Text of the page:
It wasn't until we began our descent into the Twin Cities that I learned the passenger sitting next me was a prosecuting attorney on his way to interview a defense witness in a very high profile case.
Despite the fact that I shared I was a freelance journalist, he chatted with me about the case and the witness who by now has undergone his interrogation.
The case involves the death of an infant back in the 90s. A man was convicted of the murder and spent 10 years in jail before a higher court reversed his sentence on grounds that his defense had not provided proper counsel. He has been out of jail for nearly 5 years.
The county has recently reopened that case and my seat-mate is part of the prosecution team. The defense witness he was interviewing is a pathologist. Evidently the state maintains there is no way that the head injuries that caused the baby's death could have occurred from her falling out of her high chair.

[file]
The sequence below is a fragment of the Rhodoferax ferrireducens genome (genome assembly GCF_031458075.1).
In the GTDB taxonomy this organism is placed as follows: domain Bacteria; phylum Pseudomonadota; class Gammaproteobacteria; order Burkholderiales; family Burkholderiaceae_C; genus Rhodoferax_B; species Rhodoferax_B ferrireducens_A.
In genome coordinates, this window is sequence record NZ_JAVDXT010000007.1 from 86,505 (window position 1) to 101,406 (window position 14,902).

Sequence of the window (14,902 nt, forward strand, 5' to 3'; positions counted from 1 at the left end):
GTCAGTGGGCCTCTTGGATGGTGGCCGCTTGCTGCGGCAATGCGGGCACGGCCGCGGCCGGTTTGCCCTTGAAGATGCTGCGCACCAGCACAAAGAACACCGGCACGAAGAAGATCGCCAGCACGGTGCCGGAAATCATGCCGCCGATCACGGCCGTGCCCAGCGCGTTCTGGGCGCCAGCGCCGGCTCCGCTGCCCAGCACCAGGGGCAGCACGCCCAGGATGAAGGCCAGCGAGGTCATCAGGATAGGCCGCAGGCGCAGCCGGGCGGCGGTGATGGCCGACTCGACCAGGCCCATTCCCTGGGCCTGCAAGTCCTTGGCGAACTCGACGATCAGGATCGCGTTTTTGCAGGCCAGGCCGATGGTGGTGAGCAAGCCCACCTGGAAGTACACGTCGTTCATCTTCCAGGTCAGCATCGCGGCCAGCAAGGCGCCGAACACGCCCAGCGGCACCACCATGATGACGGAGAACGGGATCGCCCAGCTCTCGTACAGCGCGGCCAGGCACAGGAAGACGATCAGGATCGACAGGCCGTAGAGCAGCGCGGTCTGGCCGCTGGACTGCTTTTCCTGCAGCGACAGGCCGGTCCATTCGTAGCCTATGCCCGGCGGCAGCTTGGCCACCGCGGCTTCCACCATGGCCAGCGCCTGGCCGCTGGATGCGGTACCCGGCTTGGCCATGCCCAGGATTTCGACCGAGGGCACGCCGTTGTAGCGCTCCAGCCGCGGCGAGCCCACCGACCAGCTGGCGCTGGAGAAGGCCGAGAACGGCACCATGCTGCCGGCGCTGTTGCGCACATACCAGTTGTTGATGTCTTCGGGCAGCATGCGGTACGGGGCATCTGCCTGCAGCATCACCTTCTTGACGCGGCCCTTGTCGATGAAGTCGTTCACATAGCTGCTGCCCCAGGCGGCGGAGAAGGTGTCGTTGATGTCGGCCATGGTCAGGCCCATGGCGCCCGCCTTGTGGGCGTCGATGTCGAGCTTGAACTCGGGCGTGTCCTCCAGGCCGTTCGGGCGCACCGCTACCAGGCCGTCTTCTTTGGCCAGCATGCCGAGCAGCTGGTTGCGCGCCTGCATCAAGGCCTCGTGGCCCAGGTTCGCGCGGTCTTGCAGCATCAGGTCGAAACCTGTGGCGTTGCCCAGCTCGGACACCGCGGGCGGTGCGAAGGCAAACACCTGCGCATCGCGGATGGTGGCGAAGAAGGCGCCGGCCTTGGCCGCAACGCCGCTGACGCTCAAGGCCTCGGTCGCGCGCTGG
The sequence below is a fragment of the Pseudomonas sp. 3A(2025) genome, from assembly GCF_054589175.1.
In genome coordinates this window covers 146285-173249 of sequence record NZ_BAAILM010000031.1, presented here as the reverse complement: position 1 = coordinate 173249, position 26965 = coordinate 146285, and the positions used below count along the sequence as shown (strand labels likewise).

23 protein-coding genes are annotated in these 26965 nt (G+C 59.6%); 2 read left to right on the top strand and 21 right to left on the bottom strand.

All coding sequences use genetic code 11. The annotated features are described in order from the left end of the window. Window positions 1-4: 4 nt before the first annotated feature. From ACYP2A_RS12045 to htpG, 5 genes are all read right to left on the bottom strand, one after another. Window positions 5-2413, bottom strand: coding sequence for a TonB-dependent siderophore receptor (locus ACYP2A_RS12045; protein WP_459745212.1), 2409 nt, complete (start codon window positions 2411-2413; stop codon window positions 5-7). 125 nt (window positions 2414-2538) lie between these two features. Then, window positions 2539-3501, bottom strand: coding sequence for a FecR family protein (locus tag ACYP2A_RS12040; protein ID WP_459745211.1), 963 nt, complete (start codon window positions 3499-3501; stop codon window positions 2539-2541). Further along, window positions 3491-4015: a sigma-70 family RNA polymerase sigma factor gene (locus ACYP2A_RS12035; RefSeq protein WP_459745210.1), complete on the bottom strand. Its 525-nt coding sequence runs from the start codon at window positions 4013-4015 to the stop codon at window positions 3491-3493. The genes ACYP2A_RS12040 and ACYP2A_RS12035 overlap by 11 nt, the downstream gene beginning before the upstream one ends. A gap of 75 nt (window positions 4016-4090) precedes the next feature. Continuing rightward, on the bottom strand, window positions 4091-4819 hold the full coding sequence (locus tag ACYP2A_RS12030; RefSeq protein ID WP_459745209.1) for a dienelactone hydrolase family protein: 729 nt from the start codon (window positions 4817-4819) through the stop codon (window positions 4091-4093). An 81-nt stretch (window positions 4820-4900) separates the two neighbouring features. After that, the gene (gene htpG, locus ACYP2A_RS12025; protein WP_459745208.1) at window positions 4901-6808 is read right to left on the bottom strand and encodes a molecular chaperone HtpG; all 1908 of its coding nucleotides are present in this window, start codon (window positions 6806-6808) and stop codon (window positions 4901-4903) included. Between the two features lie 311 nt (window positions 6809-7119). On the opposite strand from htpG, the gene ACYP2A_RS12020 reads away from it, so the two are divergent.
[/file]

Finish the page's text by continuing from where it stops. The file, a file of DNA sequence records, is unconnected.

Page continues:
The defense pathologist says those injuries could have occurred that way. So it is a professional he said-she said. The prosecution's strategy is to attack the credibility of the pathologist. That is what my seatmate was hoping to do.
He indicated that her resume had some questionable entries and it was on those points that he was hoping to put into question her integrity as a witness.
I have no idea whether he succeeded or whether the pathologist was able to explain away the discrepencies.
He did tell me her name and gave me her website.
I will be checking in with her next week.